• Vol. 03
  • Chapter 04
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We Picked a Bad Time

She has come from the kitchen
(still in her pinafore)
to join him. He has pulled on
his coat, dignity enough
to meet whoever we might be:
company or intruders.

His eyes are fixed on me; I
shift position awkwardly
to ease the discomfort
of his piercing, rock-sharp
stare, but I cannot shift

enough to shake them
loose. In the periphery
of my vision, I escape
to wonder at the perfection
of the tiny stitches, each
precisely the same length,

that fix the strip of white
rickrack to the top of her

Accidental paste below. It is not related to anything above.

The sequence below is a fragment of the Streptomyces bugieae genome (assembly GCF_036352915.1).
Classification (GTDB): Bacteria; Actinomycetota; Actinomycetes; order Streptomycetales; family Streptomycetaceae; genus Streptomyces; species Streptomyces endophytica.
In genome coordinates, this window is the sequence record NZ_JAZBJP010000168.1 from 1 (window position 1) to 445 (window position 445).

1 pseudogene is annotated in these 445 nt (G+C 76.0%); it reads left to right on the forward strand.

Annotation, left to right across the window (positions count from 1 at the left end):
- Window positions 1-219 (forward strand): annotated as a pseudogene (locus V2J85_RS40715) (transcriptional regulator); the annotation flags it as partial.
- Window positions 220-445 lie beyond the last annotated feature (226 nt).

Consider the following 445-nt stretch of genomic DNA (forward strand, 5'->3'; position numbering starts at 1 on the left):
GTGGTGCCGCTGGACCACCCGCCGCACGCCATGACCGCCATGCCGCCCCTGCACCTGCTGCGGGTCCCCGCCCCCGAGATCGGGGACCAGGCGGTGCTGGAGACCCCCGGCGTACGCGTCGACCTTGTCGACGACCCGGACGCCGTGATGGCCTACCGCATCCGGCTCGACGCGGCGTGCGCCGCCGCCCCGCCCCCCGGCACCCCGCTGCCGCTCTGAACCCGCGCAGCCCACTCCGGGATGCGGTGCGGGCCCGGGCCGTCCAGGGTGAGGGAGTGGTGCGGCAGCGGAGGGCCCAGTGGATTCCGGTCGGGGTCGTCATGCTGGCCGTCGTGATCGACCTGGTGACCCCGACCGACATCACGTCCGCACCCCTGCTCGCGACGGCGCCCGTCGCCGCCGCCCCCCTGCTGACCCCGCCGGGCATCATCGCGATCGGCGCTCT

brown pinafore so that it
lies flat against the somber
black of her everyday-best


We Picked a Bad Time

dress. I marvel at the sunlight
curling the single tress
that's come undone and fallen
free from the severity of her
coiffure. The same sunlight
that gives the three

tips of his pitchfork a well-
used, sharp-and-ready glow.
What was she doing in
the downstairs kitchen at
that moment when we first

came into sight? Why, before
she came out, did she take
time to draw the blind? I want
to turn my face away from her
husband's gaze, turn to where

you stand beside me on my
right, clothes-pinned in place
by her forget-me-not eyes. It
seems clear we will not be
asked to come in and take


We Picked a Bad Time

a seat, clear we won't be offered
tea. I want to turn my head
and see if you, too, have ceased
to smile, have begun to wonder
if we'll be allowed to leave.